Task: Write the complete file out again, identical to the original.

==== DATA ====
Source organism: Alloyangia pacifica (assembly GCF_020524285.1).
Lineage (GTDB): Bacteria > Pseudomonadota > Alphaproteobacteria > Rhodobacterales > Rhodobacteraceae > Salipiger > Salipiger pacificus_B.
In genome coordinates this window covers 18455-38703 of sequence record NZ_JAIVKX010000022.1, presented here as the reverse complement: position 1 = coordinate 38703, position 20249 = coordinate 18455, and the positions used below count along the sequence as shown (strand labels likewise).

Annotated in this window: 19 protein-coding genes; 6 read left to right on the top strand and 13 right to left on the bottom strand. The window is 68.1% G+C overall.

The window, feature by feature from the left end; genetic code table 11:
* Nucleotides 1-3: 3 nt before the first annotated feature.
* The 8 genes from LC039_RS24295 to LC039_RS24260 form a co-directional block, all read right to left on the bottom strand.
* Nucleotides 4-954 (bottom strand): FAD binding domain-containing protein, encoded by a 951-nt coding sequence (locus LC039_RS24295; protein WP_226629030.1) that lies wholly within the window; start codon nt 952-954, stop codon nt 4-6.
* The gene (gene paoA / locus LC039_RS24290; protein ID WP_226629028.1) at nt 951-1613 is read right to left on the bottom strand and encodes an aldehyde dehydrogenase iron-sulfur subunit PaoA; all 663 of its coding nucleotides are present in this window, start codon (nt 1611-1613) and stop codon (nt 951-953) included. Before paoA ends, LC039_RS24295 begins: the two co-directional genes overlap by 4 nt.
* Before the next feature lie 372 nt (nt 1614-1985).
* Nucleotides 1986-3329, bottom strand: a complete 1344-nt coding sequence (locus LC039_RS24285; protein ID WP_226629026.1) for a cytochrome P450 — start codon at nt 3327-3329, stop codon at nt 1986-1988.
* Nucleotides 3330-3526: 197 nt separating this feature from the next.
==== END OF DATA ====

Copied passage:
Source organism: Alloyangia pacifica (assembly GCF_020524285.1).
Lineage (GTDB): Bacteria > Pseudomonadota > Alphaproteobacteria > Rhodobacterales > Rhodobacteraceae > Salipiger > Salipiger pacificus_B.
In genome coordinates this window covers 18455-38703 of sequence record NZ_JAIVKX010000022.1, presented here as the reverse complement: position 1 = coordinate 38703, position 20249 = coordinate 18455, and the positions used below count along the sequence as shown (strand labels likewise).

Annotated in this window: 19 protein-coding genes; 6 read left to right on the top strand and 13 right to left on the bottom strand. The window is 68.1% G+C overall.

The window, feature by feature from the left end; genetic code table 11:
* Nucleotides 1-3: 3 nt before the first annotated feature.
* The 8 genes from LC039_RS24295 to LC039_RS24260 form a co-directional block, all read right to left on the bottom strand.
* Nucleotides 4-954 (bottom strand): FAD binding domain-containing protein, encoded by a 951-nt coding sequence (locus LC039_RS24295; protein WP_226629030.1) that lies wholly within the window; start codon nt 952-954, stop codon nt 4-6.
* The gene (gene paoA / locus LC039_RS24290; protein ID WP_226629028.1) at nt 951-1613 is read right to left on the bottom strand and encodes an aldehyde dehydrogenase iron-sulfur subunit PaoA; all 663 of its coding nucleotides are present in this window, start codon (nt 1611-1613) and stop codon (nt 951-953) included. Before paoA ends, LC039_RS24295 begins: the two co-directional genes overlap by 4 nt.
* Before the next feature lie 372 nt (nt 1614-1985).
* Nucleotides 1986-3329, bottom strand: a complete 1344-nt coding sequence (locus LC039_RS24285; protein ID WP_226629026.1) for a cytochrome P450 — start codon at nt 3327-3329, stop codon at nt 1986-1988.
* Nucleotides 3330-3526: 197 nt separating this feature from the next.